Remember back in 2010 when the local Municipal Employees Association went crying to its state level big brother, Public Employment Relations Board (PERB), about Mayor Jerry Sanders using the power and prestige of his office to inspire and endorse Prop D, the sales tax increase?
No I don’t remember that either, because it did not happen. However, I do recall more recently the Municipal Employees Association asking PERB to bully over 120,000 San Diegans, including Mayor Sanders, by blocking the Comprehensive Pension Reform initiative from getting on the ballot. Last Tuesday, Judge William Dato told Goliath, labor groups and their heavy-handed bureaucrat friends, to back off of little taxpayer David… until after the election.
“It is plainly not a situation where the challenge is going to become moot after the election if the initiative is adopted,” Dato said. “…There is a clear preference toward postelection review.”
See, Judge Dato wants to watch democracy play out like a fun little mini-series on TV, featuring those crazy reforming rascals in San Diego. No doubt the voters will overwhelmingly support Comprehensive Pension Reform. After that entertainment ends, with the June 5 election, he will green light a new season featuring labor lawyers suing to overturn the will of the people.
Revisiting Mayor Sanders’ campaign for Prop D in 2010 is crucial to understanding just how contrived the Municipal Employees outrage is, over Sanders’ involvement with CPR. First, let us consider Craig Gustafson’s report of the current labor contrived controversy in the San Diego Union Tribune:
The labor complaint alleges Sanders created the so-called citizens initiative as a “sham device” to avoid the city’s obligations under the law to negotiate with labor over significant changes to the pension system. The union accused Sanders of using the power and prestige of his office to inspire, write and endorse the initiative.
Huh. I don’t recall labor groups complaining about Sanders using his office in the same way to campaign vigorously for a sales tax increase which would have provided a $500 million Band-Aid for the hemorrhaging public employees’ union pensions.
However, I do recall the most ludicrous “townhall” I have ever attended, on October 18, 2010, at University City High School. It was led by none other than Mayor Sanders. To sell the sales tax increase, he trotted out public officials including the Police Chief, Fire Chief and Chief Operating Officer. Pat Flannery’s observations (as reposted in the San Diego Reader) on the purported budget crisis meeting really capture the horrifyingly embarrassing melodrama that Sanders staged to sell the sales tax increase:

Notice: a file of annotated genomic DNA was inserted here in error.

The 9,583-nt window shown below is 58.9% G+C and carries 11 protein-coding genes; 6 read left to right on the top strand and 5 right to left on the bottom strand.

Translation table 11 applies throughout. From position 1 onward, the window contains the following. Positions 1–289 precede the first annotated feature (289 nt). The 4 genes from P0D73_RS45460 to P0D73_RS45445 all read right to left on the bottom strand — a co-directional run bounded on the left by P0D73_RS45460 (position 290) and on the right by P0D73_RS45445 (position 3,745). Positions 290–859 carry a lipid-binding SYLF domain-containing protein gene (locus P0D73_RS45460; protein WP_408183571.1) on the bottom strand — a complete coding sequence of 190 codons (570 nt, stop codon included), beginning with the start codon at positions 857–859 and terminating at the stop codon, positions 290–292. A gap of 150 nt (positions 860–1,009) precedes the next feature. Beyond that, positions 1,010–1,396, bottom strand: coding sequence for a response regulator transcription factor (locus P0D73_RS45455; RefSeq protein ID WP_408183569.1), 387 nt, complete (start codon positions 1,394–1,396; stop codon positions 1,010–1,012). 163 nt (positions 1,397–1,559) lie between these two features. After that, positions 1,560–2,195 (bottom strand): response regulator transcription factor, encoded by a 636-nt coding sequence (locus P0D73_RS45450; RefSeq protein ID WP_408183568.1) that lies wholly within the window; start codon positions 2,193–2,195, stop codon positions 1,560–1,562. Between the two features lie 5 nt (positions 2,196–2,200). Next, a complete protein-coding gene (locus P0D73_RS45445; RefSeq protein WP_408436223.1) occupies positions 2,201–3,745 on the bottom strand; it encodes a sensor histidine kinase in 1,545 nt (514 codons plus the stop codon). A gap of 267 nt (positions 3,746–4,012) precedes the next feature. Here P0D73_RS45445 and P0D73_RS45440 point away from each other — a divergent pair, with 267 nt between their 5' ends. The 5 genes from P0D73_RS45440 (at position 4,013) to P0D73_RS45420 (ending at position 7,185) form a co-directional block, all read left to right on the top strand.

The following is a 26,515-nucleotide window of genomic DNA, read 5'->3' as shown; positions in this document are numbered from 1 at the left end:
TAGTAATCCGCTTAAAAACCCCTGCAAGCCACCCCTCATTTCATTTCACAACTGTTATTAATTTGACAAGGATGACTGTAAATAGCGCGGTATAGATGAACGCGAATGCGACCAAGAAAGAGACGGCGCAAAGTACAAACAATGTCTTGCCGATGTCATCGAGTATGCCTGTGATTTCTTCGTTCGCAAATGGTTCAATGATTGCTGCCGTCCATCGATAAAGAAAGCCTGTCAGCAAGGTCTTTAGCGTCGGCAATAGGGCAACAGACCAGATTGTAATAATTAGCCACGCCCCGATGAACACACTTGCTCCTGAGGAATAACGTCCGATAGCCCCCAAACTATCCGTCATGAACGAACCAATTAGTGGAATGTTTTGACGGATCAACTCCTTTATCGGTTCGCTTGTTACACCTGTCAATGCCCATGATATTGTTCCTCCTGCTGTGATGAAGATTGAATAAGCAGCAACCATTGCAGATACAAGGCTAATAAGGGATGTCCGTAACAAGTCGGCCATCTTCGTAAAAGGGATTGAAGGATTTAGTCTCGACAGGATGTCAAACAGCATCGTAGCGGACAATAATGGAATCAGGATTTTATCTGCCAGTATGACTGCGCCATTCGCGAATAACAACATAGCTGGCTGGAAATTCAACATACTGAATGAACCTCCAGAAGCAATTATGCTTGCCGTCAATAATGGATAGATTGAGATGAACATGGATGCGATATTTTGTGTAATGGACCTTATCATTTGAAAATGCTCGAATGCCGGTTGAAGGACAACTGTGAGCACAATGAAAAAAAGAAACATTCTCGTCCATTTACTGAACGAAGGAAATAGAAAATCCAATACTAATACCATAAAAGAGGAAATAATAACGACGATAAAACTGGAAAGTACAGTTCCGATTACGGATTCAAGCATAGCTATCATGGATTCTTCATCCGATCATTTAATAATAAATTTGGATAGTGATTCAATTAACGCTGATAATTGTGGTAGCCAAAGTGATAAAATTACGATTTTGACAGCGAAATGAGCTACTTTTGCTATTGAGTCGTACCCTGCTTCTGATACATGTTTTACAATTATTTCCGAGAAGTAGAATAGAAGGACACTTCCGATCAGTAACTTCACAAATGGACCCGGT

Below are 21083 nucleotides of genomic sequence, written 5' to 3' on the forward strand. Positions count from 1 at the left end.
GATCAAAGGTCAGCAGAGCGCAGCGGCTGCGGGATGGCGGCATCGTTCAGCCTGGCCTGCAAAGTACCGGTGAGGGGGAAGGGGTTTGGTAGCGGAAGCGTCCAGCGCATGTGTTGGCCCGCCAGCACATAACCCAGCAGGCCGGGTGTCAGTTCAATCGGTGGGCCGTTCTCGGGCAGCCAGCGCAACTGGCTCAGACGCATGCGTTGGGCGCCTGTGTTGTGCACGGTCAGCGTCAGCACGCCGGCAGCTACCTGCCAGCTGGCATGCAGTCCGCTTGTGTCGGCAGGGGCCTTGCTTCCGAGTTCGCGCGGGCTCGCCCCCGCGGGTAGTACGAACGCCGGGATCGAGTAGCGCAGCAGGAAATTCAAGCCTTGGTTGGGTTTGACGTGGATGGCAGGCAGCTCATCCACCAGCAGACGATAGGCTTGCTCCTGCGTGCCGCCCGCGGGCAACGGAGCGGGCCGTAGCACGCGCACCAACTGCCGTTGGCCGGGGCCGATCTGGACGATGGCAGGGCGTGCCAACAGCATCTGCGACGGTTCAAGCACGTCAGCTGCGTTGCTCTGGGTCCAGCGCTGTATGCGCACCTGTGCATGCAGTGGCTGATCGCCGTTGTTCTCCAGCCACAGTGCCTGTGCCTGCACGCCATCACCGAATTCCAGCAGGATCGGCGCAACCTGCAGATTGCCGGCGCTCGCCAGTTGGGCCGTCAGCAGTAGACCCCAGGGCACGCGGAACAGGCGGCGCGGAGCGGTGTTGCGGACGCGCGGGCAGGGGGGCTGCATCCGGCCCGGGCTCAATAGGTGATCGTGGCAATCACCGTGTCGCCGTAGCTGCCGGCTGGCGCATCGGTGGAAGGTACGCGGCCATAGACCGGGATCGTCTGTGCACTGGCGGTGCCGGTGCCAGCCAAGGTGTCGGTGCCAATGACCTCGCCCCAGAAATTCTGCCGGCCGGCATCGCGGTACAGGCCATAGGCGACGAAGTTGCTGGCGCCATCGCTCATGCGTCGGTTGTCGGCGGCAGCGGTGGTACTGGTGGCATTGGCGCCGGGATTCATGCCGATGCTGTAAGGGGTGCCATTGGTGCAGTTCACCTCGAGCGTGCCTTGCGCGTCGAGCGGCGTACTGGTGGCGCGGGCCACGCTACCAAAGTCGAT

In short, Sanders and his minions are warning San Diegans of the huge slashes in services that are coming to get them to vote for Prop. D, but their real intention is to protect their own pensions.
Police Chief Lansdowne said he would cut 160 sworn police positions, close 2 of 10 divisions, eliminate 36 civilian positions and close the DNA lab. Fire Chief Mainar would add 5 more fire engines to the brownout so that 22% of the fire protection forces would be under the brownout. Five communities will be deprived of 100% of their fire protection — a “blackout,” chortled Mainar, who also talked of lifeguard cuts “that will leave San Diego beaches little better than the coast of Baja.” Mainar declared, “Folks, it’s eventually going to catch up to you; it’s not a matter of IF somebody dies as a result of public safety. It’s a matter of WHEN.”
And on went the scare session as Sanders lackeys warned of cuts in recreation centers, visitor centers, gymnasiums, 24% of library services. There will be 10,000 fewer pothole repairs and 1,400 fewer street light repairs.
Chief Operating Officer Jay Goldstone revealed the purpose of the horripilating evening: “The City Council has placed on the ballot a temporary half-cent sales tax that could generate $102 million. If that passes it could help eliminate the need for some of these potential cuts.”
Was this taxpayer sponsored meeting an egregious abuse of public money and public offices to promote something hyper-political and self-serving? Sure. An amusing charade? Absolutely. Even more amusing that labor unions had no problem with that propaganda session in 2010, but now object to Sanders simply voicing support for CPR in 2012? Why, yes it is.
I wonder how much we the taxpayers had to pay cops for overtime that night in 2010 while they were claiming they had no money left to pay cops overtime.
So Mayor Sanders had his come to Jesus, or at least come to taxpayers moment — after the taxpayers crushed Prop D 62%-38%. Now he is legacy-building. I don’t begrudge him that. He has shown leadership on CPR. His push for a shiny, new City Hall got shot down. However his shiny, new City Library is moving forward. Last week he claimed the San Diego’s structural deficit is gone. After losing 94 lbs, he was featured in January 2012’s Men’s Fitness magazine. Apparently shedding the albatross known as public employee labor unions shrinks not only deficits, but also shrinks mayors too! His campy and retrospective State of the City speech in January drew mixed reviews. However, he killed it just a couple a couple weeks later with his performance at the San Diego Downtown Partnership Installation Ceremony — receiving universal rave reviews.
Now if he completes his mission of getting a new Chargers Stadium built, or sports/entertainment mega-complex (as we are supposed to call it) erected in downtown, then he can leave office with all the glow of a San Diego sunset. This time around, for the sake of his legacy, I just hope someone consults City Attorney Jan Goldsmith before the naming of the Qualcomm or Snapdragon or (fill in the blank) sports entertainment center.